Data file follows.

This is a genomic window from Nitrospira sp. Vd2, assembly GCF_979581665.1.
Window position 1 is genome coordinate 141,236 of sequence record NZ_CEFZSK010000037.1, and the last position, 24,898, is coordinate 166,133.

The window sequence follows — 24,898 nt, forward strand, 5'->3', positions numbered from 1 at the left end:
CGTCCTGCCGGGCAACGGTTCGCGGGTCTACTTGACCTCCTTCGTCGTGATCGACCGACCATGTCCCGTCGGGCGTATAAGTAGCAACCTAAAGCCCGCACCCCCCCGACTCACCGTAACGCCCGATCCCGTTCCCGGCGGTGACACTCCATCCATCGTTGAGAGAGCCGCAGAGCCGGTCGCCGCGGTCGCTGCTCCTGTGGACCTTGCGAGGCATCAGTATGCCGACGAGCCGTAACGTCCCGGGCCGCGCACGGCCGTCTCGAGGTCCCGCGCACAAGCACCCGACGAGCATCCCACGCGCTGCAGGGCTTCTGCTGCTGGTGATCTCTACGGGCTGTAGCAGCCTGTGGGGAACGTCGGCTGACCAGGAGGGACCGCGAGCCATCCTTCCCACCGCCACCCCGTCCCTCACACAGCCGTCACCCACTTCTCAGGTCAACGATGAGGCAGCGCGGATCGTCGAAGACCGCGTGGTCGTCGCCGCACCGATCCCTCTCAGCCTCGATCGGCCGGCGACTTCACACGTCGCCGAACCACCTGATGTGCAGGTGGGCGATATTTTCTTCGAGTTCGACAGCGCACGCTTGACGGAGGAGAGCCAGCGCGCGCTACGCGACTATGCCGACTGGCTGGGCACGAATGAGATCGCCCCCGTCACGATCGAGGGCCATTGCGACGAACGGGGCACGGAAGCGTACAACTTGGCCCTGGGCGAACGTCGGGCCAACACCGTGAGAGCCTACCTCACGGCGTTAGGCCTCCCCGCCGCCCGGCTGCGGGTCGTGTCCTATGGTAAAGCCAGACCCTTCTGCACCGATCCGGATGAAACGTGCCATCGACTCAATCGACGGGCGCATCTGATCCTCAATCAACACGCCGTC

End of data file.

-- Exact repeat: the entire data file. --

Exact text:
This is a genomic window from Nitrospira sp. Vd2, assembly GCF_979581665.1.
Window position 1 is genome coordinate 141,236 of sequence record NZ_CEFZSK010000037.1, and the last position, 24,898, is coordinate 166,133.

The window sequence follows — 24,898 nt, forward strand, 5'->3', positions numbered from 1 at the left end:
CGTCCTGCCGGGCAACGGTTCGCGGGTCTACTTGACCTCCTTCGTCGTGATCGACCGACCATGTCCCGTCGGGCGTATAAGTAGCAACCTAAAGCCCGCACCCCCCCGACTCACCGTAACGCCCGATCCCGTTCCCGGCGGTGACACTCCATCCATCGTTGAGAGAGCCGCAGAGCCGGTCGCCGCGGTCGCTGCTCCTGTGGACCTTGCGAGGCATCAGTATGCCGACGAGCCGTAACGTCCCGGGCCGCGCACGGCCGTCTCGAGGTCCCGCGCACAAGCACCCGACGAGCATCCCACGCGCTGCAGGGCTTCTGCTGCTGGTGATCTCTACGGGCTGTAGCAGCCTGTGGGGAACGTCGGCTGACCAGGAGGGACCGCGAGCCATCCTTCCCACCGCCACCCCGTCCCTCACACAGCCGTCACCCACTTCTCAGGTCAACGATGAGGCAGCGCGGATCGTCGAAGACCGCGTGGTCGTCGCCGCACCGATCCCTCTCAGCCTCGATCGGCCGGCGACTTCACACGTCGCCGAACCACCTGATGTGCAGGTGGGCGATATTTTCTTCGAGTTCGACAGCGCACGCTTGACGGAGGAGAGCCAGCGCGCGCTACGCGACTATGCCGACTGGCTGGGCACGAATGAGATCGCCCCCGTCACGATCGAGGGCCATTGCGACGAACGGGGCACGGAAGCGTACAACTTGGCCCTGGGCGAACGTCGGGCCAACACCGTGAGAGCCTACCTCACGGCGTTAGGCCTCCCCGCCGCCCGGCTGCGGGTCGTGTCCTATGGTAAAGCCAGACCCTTCTGCACCGATCCGGATGAAACGTGCCATCGACTCAATCGACGGGCGCATCTGATCCTCAATCAACACGCCGTC